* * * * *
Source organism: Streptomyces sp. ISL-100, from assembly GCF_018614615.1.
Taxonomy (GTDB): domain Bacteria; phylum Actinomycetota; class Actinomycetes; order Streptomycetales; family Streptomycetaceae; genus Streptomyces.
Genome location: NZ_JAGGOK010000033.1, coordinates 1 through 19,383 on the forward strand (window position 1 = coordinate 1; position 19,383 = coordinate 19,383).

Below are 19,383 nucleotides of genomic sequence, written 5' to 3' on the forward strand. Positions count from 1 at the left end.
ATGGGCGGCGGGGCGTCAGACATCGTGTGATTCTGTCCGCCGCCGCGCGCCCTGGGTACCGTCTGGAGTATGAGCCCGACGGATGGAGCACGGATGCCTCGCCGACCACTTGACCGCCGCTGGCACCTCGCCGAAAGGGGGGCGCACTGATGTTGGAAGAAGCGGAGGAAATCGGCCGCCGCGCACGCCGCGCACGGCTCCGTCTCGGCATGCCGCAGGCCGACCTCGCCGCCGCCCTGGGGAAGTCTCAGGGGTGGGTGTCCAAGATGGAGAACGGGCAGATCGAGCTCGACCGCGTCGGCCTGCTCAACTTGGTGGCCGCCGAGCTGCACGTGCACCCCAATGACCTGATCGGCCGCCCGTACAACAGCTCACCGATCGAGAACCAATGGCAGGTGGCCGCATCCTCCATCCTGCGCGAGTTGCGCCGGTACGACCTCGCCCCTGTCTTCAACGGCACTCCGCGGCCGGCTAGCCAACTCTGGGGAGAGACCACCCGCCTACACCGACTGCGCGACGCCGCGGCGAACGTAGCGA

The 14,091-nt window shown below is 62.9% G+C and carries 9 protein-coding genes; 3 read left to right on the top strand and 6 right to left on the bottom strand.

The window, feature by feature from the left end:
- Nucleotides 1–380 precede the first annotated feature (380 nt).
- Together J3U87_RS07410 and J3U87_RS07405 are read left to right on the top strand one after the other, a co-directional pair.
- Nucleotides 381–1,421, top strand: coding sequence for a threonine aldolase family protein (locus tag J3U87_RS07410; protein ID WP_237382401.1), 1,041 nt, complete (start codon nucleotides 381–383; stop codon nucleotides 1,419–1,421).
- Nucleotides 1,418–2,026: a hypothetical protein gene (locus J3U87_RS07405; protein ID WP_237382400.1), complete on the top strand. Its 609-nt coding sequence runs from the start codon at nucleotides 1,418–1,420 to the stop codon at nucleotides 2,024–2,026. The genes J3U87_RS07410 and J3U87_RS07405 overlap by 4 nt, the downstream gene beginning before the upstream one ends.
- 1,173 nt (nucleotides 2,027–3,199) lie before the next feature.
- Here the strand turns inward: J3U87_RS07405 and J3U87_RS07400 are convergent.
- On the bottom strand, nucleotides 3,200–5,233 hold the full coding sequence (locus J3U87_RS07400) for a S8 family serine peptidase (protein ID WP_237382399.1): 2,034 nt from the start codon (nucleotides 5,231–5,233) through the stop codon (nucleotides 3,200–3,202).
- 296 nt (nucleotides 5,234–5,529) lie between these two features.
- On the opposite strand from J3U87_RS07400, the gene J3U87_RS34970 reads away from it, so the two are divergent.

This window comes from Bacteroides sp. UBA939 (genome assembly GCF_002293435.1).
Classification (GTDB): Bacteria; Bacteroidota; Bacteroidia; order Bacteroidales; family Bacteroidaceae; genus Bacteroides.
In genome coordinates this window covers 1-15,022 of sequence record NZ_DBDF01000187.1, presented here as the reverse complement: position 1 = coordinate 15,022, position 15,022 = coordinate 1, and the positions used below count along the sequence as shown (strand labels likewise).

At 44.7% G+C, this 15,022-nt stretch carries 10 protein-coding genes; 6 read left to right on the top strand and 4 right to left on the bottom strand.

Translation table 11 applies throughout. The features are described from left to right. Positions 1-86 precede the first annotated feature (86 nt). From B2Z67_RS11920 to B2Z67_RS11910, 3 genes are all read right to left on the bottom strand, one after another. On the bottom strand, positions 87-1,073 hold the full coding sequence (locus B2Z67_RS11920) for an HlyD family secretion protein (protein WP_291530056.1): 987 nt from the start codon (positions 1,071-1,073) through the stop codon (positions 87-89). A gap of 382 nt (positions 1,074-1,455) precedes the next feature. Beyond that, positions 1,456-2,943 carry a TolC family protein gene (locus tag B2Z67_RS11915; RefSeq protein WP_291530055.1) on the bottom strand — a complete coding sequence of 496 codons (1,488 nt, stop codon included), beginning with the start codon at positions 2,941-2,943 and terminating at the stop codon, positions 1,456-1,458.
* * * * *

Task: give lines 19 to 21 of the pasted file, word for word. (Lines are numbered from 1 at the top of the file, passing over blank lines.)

In genome coordinates this window covers 1-15,022 of sequence record NZ_DBDF01000187.1, presented here as the reverse complement: position 1 = coordinate 15,022, position 15,022 = coordinate 1, and the positions used below count along the sequence as shown (strand labels likewise).

At 44.7% G+C, this 15,022-nt stretch carries 10 protein-coding genes; 6 read left to right on the top strand and 4 right to left on the bottom strand.

Translation table 11 applies throughout. The features are described from left to right. Positions 1-86 precede the first annotated feature (86 nt). From B2Z67_RS11920 to B2Z67_RS11910, 3 genes are all read right to left on the bottom strand, one after another. On the bottom strand, positions 87-1,073 hold the full coding sequence (locus B2Z67_RS11920) for an HlyD family secretion protein (protein WP_291530056.1): 987 nt from the start codon (positions 1,071-1,073) through the stop codon (positions 87-89). A gap of 382 nt (positions 1,074-1,455) precedes the next feature. Beyond that, positions 1,456-2,943 carry a TolC family protein gene (locus tag B2Z67_RS11915; RefSeq protein WP_291530055.1) on the bottom strand — a complete coding sequence of 496 codons (1,488 nt, stop codon included), beginning with the start codon at positions 2,941-2,943 and terminating at the stop codon, positions 1,456-1,458.